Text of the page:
Labour minister says 'looking at all options' after union caucus rejects mediated agreement
B.C. port strike back on after workers reject tentative agreement
Thousands of B.C. port workers are back on the picket line after the International Longshore and Warehouse Union's internal caucus rejected a mediated agreement.
Thousands of port workers across British Columbia are resuming strike activity after failing to ratify a tentative deal that was reached through federal mediation.
More than 7,400 workers from the International Longshore and Warehouse Union (ILWU) had walked off the job from July 1 until July 13 over issues like port automation, outside contracting and the increasing cost of living.
A tentative agreement had been reached between the ILWU and their employer, the B.C. Maritime Employers Association (BCMEA), on July 13 after Labour Minister Seamus O'Regan asked for terms to end the strike, drawn up by a federal mediator.
However, the BCMEA said in a statement Tuesday that strike activity will resume due to ILWU's internal caucus rejecting the tentative agreement and not ratifying it.
On Tuesday night, O'Regan and Transport Minister Omar Alghabra said workers and employers across the country "cannot face further disruption on the scale we saw last week."
"We are looking at all options. We will have more to say on this tomorrow," they said in a statement.
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They say the mediated agreement represented a fair and balanced deal for both sides.
"We have been patient. We have respected the collective bargaining process. But we need our ports operating."
Recommended terms not sufficient: union
In their Tuesday statement, the BCMEA said: "Both the BCMEA and ILWU recommended ratification of the tentative settlement to their respective memberships.
"The BCMEA ratified the agreement on July 13."
The BCMEA said the mediated four-year collective agreement included "considerable" wage and benefit hikes, as well as provisions addressing the union's concerns around outside contracting and worker retention.
ILWU Canada said the recommended terms were not sufficient to protect port workers' jobs "now or into the future."
"The term of the collective agreement that was given with today's uncertain times, is far too long," reads a statement from union president Rob Ashton.
"We must be able to re-address the uncertainty in the world's financial markets for our members."
We have been patient.<br>Canadians have been patient.<br>Every effort has been made.<br>But this cannot go on.<br><br>Statement from Minister Alghabra and me: <a href="https://t.co/mVdbyLjEKA">pic.twitter.com/mVdbyLjEKA</a>
Around 5 p.m. Tuesday, picketing workers had returned to the BCMEA dispatch office near the Port of Vancouver. Chants of "An injury to one, an injury to all" and "one day longer, one day stronger" were heard from ILWU members.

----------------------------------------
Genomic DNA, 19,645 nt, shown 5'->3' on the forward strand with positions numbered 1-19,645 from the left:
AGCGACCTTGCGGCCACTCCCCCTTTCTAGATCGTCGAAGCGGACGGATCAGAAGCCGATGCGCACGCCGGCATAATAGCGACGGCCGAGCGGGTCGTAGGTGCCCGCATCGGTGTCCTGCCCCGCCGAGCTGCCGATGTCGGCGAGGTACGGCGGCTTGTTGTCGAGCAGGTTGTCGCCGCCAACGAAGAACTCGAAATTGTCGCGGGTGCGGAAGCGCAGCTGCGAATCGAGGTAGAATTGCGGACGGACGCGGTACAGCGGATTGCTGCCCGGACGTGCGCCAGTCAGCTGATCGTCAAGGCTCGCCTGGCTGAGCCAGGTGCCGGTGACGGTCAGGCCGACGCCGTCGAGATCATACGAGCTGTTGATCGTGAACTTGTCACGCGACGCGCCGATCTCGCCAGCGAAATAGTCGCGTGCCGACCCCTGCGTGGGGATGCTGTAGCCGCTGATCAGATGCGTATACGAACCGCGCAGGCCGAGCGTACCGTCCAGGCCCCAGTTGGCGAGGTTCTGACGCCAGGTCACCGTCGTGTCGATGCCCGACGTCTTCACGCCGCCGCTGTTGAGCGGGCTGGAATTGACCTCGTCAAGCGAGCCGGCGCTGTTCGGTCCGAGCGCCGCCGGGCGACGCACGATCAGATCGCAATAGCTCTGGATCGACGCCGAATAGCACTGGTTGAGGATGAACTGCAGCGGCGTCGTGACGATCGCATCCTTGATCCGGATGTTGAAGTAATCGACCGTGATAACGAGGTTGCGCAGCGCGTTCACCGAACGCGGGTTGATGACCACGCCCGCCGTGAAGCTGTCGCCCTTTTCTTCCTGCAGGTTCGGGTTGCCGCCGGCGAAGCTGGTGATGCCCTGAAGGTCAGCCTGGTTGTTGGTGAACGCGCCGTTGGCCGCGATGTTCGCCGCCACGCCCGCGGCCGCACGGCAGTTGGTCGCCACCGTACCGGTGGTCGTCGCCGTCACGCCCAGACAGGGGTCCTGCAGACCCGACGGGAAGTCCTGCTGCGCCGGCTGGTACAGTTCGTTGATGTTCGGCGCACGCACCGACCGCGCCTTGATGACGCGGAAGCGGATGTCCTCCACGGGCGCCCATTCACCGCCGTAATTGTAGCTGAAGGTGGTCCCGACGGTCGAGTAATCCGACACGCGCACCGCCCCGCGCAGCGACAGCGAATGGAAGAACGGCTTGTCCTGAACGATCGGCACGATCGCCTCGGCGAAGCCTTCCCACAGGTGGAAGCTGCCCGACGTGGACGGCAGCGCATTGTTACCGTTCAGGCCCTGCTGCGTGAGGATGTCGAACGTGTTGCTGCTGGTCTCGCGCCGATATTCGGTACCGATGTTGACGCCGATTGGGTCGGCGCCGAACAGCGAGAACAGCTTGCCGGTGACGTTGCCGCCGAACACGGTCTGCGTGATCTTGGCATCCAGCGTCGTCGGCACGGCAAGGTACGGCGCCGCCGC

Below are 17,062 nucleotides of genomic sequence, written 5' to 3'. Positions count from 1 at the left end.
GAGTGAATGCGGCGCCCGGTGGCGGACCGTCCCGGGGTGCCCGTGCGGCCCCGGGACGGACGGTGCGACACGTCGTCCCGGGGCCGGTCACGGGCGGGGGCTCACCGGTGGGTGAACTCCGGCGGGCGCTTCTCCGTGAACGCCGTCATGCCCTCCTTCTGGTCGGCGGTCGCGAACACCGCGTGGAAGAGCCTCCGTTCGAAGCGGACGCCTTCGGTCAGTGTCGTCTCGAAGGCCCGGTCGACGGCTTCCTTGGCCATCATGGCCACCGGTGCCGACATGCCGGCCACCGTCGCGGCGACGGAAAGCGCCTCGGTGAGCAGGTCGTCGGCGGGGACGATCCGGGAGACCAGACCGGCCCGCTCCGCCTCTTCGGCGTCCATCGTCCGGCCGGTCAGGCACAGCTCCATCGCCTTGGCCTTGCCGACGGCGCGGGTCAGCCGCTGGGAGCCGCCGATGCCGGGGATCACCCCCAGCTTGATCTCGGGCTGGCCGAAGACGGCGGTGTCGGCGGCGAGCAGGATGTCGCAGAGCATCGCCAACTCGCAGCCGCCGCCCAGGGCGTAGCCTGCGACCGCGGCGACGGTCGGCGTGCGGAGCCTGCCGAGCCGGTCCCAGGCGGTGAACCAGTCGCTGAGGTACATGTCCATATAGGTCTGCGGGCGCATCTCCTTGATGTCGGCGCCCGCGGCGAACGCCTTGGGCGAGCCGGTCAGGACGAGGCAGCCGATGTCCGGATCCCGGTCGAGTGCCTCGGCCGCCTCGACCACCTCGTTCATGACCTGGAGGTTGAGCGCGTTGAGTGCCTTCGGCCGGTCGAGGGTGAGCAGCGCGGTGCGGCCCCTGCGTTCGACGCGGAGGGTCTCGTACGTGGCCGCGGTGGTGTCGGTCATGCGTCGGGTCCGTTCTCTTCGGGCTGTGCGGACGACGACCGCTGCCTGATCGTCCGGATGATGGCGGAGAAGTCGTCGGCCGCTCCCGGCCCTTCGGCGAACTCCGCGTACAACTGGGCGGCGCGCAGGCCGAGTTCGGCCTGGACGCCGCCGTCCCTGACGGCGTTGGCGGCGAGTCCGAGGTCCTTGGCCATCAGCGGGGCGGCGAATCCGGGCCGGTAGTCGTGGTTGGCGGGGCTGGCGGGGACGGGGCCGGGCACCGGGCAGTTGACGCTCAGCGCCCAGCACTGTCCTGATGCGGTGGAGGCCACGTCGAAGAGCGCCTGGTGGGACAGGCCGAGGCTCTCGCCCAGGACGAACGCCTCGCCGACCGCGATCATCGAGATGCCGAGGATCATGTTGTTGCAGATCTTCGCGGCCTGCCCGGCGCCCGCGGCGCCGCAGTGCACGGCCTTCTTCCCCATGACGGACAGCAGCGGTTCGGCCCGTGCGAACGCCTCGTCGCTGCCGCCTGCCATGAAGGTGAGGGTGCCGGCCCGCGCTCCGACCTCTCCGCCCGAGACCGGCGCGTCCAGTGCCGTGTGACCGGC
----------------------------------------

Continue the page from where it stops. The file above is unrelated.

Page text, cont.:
The president of the Greater Vancouver Board of Trade, Bridgitte Anderson, said in a statement that she was "dismayed and disappointed" that the strike had resumed.
"We are greatly concerned about the impacts the continuation of the strike will have on Canada's international reputation as a reliable trade partner," she said.
"In less than two weeks, business across Canada were facing shortages, temporary layoffs, and, in some cases, total shutdowns."
B.C. port workers resume strike
After the International Longshore and Warehouse Union caucus rejected a tentative agreement, strike activity began anew for workers in Vancouver.
The strike had stopped all goods flowing through the B.C. coast, which included Canada's busiest port in Vancouver.
Calls for back-to-work legislation
Multiple industry groups, as well as Alberta Premier Danielle Smith, had called for Parliament to reconvene and pass back-to-work legislation to end the strike over the initial 13-day period.
On Tuesday, Smith reiterated her calls for legislation to force ILWU workers back to staff more than 30 B.C. port terminals.
B.C. port strike parties deliberating after labour minister's 'forceful nudge'
Federal Labour Minister Seamus O'Reagan says he's confident both sides will agree to the terms to help bring an end to the ongoing B.C. port strike.
However, O'Regan and the federal government had remained steadfast in saying the best deals were reached at the negotiating table.
O'Regan characterized his move, to ask for recommended settlement terms from a federal mediator, as a "forceful nudge" for both sides in the dispute.
Federal NDP transport critic Taylor Bachrach said in a statement that while the strike resumption was a setback, it is within a union's bargaining rights to reject an agreement, and negotiations should continue without the threat of a legislated end to the dispute.
"We are also renewing our call for the federal government to support the collective bargaining process, rather than resorting to the sort of back-to-work legislation that Liberal and Conservative governments have imposed far too often," Bachrach said.
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